As in any divorce, children often end up being collateral damage. Maines, the mother of two boys, also deals with this. Just as she is about to be at her bitter best in “Sleep at Night”, she retreats somewhat: It’s so insane that I have to laugh/But then I think about our two boys trying to become men/There’s nothing funny about that. And “Young Man” is somewhat of a heartfelt lullaby to a son: After this storm there’s nothing you can’t navigate/Point to the truth, you’ll see it’s the only way/You’re of me, not mine/Perfect in my eyes/You’re gonna be alright.

In fact, Maines’ divorce is largely the reason for the album’s being. The Chicks had one more release remaining in their contract with Sony. It was originally intended that they meet their requirement by cobbling together an album of covers or a “best of” compilation. But with her personal life in tatters, Maines said she felt inspired to write about the turmoil.

In a podcast, she told host Sterling Jones: “When I started getting a divorce, I had a lot to say, so that kind of sparked me being ready (for new music). Songwriting is really hard for me, and I think, for many years, I didn't want to analyze my life or my relationship. I was just in it and dedicated and devoted...I just was not ready to open up like that."

But there was more drama to come. In August last year, ex-husband Pasdar instigated legal proceedings to give him access to all of Maines' unreleased music. He wanted to know if any of the unreleased material might contain lyrics that pertain to their break-up. The Maines legal team responded by saying if Pasdar succeeded in overturning the validity of any pre-nuptial agreement, any confidentiality clause in that agreement would therefore be invalid. The case was settled last December and the divorce became final, with Maines settling for an undisclosed amount.

So it was all systems go for a new album by the Dixie Chicks– dirt and all! Not quite!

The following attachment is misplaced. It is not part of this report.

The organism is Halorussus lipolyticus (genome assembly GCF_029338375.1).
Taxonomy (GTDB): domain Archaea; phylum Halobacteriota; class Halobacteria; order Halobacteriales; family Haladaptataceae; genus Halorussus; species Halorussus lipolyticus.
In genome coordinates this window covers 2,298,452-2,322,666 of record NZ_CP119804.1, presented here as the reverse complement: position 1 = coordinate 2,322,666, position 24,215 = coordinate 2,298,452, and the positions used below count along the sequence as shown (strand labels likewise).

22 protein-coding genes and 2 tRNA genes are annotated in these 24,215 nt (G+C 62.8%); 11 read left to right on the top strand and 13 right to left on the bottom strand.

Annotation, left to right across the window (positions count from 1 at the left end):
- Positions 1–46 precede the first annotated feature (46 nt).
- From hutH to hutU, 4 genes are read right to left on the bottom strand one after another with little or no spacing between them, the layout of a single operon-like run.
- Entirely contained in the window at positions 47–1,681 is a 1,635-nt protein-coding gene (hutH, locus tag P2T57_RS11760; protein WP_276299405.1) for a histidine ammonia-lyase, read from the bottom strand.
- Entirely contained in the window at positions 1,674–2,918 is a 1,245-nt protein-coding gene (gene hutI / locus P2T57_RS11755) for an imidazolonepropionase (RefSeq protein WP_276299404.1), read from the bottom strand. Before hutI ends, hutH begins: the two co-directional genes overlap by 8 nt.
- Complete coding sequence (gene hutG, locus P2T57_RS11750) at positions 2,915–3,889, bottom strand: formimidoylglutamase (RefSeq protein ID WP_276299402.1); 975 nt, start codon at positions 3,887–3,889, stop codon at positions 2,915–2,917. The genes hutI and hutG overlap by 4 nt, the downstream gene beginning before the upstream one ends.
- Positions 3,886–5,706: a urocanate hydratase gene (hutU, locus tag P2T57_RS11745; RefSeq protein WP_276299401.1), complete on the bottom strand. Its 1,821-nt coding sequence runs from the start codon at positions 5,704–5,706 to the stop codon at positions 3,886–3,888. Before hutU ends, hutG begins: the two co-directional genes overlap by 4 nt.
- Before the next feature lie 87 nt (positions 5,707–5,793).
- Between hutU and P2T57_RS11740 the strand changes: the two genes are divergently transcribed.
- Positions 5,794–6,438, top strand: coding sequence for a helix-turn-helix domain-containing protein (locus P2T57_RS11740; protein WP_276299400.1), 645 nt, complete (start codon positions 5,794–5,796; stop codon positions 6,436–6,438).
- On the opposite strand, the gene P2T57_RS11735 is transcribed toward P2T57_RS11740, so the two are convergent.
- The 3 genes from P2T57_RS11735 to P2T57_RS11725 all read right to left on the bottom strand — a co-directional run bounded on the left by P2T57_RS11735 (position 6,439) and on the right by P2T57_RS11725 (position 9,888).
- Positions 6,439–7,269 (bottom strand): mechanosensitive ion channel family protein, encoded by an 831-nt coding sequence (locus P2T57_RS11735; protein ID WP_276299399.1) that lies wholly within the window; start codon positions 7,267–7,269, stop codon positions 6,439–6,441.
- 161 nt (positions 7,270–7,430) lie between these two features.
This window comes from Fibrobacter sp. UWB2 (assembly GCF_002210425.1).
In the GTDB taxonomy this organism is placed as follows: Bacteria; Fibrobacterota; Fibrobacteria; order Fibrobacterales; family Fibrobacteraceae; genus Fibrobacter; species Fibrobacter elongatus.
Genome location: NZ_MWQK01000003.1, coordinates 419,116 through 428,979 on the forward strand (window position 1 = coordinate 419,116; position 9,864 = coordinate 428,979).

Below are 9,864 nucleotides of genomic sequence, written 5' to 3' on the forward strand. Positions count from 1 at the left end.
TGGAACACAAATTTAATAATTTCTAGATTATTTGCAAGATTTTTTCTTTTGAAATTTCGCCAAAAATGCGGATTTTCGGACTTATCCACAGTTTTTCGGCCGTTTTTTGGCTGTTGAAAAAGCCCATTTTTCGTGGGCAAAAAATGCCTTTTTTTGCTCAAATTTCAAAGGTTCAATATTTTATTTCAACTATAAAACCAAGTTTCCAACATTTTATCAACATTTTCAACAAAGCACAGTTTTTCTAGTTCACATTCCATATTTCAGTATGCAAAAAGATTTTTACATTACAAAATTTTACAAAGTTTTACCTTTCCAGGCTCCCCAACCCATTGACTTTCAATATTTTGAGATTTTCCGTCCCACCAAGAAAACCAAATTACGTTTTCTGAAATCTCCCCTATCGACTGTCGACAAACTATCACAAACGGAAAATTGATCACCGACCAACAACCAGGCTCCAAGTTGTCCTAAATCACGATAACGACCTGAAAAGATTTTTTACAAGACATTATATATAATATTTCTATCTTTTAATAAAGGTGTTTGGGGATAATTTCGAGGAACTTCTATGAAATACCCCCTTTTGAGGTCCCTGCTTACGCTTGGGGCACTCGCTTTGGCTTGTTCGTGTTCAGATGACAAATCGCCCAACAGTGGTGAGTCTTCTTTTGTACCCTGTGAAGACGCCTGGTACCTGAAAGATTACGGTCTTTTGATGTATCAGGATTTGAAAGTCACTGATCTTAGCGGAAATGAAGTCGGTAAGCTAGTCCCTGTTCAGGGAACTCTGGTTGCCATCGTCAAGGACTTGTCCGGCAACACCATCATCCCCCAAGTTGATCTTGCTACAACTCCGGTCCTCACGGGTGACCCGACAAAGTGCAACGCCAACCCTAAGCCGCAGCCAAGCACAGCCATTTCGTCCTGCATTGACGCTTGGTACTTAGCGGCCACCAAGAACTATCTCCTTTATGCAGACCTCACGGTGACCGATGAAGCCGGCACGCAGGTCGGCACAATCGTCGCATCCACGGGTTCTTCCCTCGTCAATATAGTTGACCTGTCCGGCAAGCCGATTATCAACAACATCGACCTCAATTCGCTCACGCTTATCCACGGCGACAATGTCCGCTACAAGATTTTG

Just as a release date was scheduled, a black man named George Floyd died in Minneapolis police custody. A civil-disobedience movement, Black Lives Matter, swept across America and soon the world. Any names - Dixie/Redskins - or symbols - flags/monuments - connected to allegations of racism soon became no-no’s.

Maines told The Howard Stern Show the word “Dixie” made the group uncomfortable. “We didn’t think it was representative of us. We weren’t from Dixie, the area that was called Dixie. It was just sort of a word. I didn’t think about all the history behind it or how the word came to be, or how it might make black people feel. Our name wasn’t any sort of statement, but changing it was a statement.”

It may have been a statement, but the name had been taken. So the trio took appropriate action and reached out to the New Zealand sisters, now known as Suzanne Lynch and Judy Hindman.

Lynch went on to have a successful solo career – working with the likes of Cat Stevens. She told the N.Z. Herald the pair were a little taken back by the original request from the group’s lawyers. “We considered it for a while to be honest because it was a strange request, but it was agreed to share the name The Chicks with them.”

The sisters were delighted that the band acknowledged them in the name-change announcement. Lynch said: “They sent us a really nice message saying: ‘Our sincere and heartfelt thanks goes out to The Chicks of New Zealand for their gracious gesture and allowing us to share their name. We’re honoured to co-exist in the world with these exceptionally talented sisters. Chicks rock!’ “

Maybe that should be: “Chicks pop!”

Paul Cutler

Editor – Crossroads Americana Music Appreciation